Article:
Cult event challenges Japan’s notion of British beer
• Four UK firms among 10 craft breweries
• Fans lap up light, dark, strong, weak, weird
• Thirst growing for premium cult beers
The dimly lit dance floor of a nightclub in Tokyo’s Shibuya district may not sound like the ideal place for an event promoting the craft of brewing beer.
But the first, tentative sips of a lovingly brewed, hop-heavy beer not only reminded the hundreds of enthusiasts who visited the December Club Axxcis event that there is more to the drink than the insipid, mass-marketed brands that dominate the shelves of convenience stores.
It also sent them on a virtual journey to their drinking venue of choice—in this writer’s case, the comforting surroundings of an English country pub.
Organised by Drinks Media Japan—producer of the annual Whisky Live event—and supported by the Japan Beer Times, Hop Revolution gave 10 breweries from Japan and Europe the chance to showcase their beers and tap into Japan’s quickly developing taste for craft beer.
Some of the breweries in attendance were already familiar to serious drinkers in Japan: the Shizuoka-based Baird Brewing Company and BrewDog from Aberdeen, Scotland. But there was room, too, for firms that are established at home but have yet to appear in Japan.
The youthful, largely Japanese crowd comprised seasoned beer drinkers and the uninitiated who were curious to discover the differences between common or garden-variety lager and, for example, freshly poured Bracia—the dark, chestnut honey-infused stout from Thornbridge Brewery in Bakewell, Derbyshire.
But before glasses met lips, Alex Buchanan, Thornbridge’s representative, invited the drinkers to place their hands over the top of their glass, swill the liquid around and breathe in the combination of malt, chocolate and smoke that makes Bracia “the perfect beer for a cold day in England, or Japan”. Experts agree: Bracia was awarded a maximum score of 100 points on the Ratebeer ranking website.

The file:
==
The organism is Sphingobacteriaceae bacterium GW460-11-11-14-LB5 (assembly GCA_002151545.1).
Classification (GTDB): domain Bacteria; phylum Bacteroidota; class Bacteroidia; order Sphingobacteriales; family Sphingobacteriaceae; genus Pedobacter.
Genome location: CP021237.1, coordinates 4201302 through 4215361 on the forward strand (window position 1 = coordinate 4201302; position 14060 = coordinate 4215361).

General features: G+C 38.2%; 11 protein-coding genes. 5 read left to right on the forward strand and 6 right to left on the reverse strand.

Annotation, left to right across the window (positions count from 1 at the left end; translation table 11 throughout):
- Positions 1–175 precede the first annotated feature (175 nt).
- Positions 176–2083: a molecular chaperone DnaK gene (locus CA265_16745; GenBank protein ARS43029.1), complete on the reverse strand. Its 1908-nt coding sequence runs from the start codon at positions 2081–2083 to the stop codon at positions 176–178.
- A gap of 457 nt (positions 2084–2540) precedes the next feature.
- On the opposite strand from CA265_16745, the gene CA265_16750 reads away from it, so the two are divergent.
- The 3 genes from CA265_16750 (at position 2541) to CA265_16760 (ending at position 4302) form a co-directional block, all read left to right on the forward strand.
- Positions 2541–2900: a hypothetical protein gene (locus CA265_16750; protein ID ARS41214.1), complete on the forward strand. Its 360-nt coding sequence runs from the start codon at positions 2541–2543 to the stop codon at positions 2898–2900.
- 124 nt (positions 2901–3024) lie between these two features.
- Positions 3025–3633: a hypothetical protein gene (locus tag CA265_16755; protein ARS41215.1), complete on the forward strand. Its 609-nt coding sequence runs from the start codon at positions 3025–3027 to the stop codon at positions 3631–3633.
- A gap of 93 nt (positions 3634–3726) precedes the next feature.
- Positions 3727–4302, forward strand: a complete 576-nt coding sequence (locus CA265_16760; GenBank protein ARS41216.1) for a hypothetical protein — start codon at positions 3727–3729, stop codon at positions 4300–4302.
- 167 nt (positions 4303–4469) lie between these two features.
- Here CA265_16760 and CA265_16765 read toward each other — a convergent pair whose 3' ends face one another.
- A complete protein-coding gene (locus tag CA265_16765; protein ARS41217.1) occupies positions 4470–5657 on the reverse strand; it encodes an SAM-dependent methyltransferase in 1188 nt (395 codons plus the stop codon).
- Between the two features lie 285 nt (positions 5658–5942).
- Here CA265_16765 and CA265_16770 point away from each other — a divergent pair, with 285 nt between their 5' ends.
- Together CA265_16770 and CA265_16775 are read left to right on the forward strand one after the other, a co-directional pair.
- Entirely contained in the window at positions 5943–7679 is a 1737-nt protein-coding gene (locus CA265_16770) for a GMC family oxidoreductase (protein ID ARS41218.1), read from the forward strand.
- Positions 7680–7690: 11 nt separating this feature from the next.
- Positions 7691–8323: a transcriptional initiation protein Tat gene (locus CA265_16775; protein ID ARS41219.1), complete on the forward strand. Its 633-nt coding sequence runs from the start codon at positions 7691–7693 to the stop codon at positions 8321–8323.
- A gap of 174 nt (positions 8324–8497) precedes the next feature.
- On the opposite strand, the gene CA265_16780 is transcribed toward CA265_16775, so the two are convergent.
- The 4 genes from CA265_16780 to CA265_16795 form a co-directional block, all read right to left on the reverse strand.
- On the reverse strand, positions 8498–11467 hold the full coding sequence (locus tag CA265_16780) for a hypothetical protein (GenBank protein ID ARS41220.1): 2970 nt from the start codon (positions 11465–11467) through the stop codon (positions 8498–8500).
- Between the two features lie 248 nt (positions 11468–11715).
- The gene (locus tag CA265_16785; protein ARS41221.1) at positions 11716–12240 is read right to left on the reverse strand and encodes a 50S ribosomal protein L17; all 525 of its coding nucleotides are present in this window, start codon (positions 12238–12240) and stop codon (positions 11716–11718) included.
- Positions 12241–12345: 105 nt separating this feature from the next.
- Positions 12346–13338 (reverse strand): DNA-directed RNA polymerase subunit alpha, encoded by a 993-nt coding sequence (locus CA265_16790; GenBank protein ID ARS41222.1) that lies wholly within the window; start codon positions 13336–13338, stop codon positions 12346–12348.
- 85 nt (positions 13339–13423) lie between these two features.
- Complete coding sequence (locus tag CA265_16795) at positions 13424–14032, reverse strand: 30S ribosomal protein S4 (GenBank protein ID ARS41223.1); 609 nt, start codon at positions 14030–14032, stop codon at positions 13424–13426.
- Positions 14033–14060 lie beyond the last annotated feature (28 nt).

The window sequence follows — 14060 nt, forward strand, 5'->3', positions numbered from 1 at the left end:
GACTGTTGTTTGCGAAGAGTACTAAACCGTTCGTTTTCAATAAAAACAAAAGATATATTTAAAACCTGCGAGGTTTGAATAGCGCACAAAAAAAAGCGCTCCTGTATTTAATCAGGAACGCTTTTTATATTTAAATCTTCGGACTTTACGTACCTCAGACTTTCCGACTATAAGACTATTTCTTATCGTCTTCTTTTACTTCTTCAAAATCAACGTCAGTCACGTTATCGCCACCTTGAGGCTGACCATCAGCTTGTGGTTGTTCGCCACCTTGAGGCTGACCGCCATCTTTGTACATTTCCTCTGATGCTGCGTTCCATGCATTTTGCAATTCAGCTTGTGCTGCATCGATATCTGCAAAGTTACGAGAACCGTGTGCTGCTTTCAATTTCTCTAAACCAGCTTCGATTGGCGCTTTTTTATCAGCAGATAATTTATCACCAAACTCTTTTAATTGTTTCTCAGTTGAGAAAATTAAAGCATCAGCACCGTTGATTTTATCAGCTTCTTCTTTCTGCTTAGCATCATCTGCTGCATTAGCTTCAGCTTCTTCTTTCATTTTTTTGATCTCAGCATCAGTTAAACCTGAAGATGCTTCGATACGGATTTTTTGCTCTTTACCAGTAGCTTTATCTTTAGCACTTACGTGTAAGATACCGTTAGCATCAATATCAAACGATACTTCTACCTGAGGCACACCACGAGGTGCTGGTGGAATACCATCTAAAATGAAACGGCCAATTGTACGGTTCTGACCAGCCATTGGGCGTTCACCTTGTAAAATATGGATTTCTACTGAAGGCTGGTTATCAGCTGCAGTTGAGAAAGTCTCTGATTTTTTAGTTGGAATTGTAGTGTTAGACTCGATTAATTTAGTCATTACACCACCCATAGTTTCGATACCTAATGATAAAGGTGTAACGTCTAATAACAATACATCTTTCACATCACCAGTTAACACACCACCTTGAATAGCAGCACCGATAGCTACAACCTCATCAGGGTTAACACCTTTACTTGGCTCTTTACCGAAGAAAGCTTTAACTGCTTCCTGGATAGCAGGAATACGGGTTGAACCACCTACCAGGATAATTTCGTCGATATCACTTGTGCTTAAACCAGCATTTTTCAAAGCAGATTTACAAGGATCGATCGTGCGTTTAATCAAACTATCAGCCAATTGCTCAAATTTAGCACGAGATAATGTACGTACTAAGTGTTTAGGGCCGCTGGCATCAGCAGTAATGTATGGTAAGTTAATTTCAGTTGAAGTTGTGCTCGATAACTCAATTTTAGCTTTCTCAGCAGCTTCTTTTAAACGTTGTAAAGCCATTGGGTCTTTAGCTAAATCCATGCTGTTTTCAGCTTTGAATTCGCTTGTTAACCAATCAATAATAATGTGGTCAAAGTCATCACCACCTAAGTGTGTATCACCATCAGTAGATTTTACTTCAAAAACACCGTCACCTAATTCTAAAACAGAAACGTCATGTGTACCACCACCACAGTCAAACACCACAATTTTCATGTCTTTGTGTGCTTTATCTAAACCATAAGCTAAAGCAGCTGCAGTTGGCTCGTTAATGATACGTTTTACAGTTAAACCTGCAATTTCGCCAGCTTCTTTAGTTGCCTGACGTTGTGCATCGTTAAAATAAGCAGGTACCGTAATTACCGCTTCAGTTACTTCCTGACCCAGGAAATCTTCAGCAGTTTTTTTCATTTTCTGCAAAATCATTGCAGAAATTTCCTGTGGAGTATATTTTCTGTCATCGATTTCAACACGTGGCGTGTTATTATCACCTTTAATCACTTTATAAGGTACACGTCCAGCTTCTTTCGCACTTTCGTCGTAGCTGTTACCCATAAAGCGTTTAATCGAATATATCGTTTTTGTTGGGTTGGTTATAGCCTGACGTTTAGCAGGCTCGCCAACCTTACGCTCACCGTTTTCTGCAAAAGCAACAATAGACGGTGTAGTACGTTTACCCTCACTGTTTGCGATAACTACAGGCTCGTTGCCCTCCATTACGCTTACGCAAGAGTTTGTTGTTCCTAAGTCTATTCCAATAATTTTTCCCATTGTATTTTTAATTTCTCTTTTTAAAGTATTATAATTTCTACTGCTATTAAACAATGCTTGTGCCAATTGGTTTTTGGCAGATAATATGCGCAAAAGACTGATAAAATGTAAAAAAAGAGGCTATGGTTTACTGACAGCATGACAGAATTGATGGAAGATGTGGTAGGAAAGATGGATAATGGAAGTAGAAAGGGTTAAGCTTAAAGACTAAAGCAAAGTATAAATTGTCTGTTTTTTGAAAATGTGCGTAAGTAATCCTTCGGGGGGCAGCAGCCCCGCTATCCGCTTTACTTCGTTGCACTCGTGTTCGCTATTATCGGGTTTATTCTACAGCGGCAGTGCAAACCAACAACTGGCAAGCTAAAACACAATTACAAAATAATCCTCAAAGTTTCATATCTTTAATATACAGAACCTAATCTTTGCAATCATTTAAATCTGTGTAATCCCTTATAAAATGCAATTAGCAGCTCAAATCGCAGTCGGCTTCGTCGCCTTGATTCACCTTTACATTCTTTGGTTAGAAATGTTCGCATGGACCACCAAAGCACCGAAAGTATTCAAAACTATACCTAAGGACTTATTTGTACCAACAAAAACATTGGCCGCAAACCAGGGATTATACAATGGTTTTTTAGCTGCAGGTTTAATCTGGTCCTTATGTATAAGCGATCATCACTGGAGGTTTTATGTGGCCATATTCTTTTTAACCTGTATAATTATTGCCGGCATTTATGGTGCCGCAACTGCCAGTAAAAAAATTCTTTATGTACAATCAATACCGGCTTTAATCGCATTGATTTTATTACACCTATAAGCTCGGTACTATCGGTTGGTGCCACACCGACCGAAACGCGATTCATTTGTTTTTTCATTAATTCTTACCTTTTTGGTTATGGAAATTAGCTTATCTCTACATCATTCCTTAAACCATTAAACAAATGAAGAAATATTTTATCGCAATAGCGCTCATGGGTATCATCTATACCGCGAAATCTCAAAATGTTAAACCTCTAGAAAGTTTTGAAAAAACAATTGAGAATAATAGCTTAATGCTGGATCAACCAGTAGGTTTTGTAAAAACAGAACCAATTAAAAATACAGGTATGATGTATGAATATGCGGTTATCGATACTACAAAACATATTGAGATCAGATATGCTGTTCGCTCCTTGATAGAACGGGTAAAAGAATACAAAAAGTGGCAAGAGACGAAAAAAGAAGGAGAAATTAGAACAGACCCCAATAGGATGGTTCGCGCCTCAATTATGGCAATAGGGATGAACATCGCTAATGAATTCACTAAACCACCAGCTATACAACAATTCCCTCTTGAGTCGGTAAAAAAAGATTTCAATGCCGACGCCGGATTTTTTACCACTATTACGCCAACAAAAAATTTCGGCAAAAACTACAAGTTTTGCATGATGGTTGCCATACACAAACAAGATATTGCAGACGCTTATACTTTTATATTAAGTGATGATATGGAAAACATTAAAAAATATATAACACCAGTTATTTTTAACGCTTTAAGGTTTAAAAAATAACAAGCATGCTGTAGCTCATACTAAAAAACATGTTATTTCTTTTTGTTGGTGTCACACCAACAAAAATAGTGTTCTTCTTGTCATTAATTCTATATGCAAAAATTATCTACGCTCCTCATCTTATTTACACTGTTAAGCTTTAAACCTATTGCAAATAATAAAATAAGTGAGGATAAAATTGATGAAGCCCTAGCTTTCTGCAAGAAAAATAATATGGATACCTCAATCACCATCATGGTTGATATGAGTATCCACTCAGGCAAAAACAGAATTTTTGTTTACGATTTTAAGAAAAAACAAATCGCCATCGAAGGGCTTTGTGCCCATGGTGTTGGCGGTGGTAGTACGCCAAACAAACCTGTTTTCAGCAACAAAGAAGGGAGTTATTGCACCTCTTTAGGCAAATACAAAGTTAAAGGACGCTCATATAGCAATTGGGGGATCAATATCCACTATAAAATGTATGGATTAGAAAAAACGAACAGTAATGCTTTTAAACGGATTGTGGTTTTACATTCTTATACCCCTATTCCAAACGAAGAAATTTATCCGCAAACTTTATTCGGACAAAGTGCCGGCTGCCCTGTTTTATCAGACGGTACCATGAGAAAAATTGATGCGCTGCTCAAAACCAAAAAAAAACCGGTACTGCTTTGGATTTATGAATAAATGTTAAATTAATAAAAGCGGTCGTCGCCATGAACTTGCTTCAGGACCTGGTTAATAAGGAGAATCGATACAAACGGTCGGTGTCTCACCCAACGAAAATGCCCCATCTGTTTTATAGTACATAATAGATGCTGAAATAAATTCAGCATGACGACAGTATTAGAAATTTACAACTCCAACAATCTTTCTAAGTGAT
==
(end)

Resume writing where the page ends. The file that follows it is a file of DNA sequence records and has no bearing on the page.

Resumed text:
The UK was particularly well represented at the event—proof of a renaissance in independent brewing in the home of real ale, according to experts.
Aside from Thornbridge, whose trademark Jaipur IPA was among the beers on offer at the club’s bar, the British invasion included Fyne Ales, located at the head of Loch Fyne in Argyll, western Scotland, and Stewart Brewing Ltd, based in Loanhead, near Edinburgh.
Hop Revolution was Thornbridge’s first real attempt to sound out the Japanese market. Established seven years ago, the brewery has won numerous awards and is among the leaders of the new wave of independent brewing that has swept the UK in recent years.
Thornbridge exports to the US, Sweden and Canada, and is now setting its sights on Japan. Exports comprise about a fifth of its sales, but Buchanan believes it will soon rise to 25%.
“We sent four of our beers to Japan on a trial basis and the reception was good”, said Buchanan. “We’ve found that people here respond in the same way as those in the UK. They say they don’t really like beer, then they try ours and are amazed that beer can taste like this. We make beers that we like to drink ourselves, and I think that’s a big part of our success”.
Haruka Kanazawa, a brewer at Yo-Ho Brewing Company in Nagano Prefecture—the firm behind the popular Yona Yona Ale—was effusive about Bracia’s prospects in Japan. “I think it suits the Japanese palate”, Kanazawa said. “I believe [Bracia] will go down well with Japanese women. The alcohol content is high, but the strength is not at all overpowering”.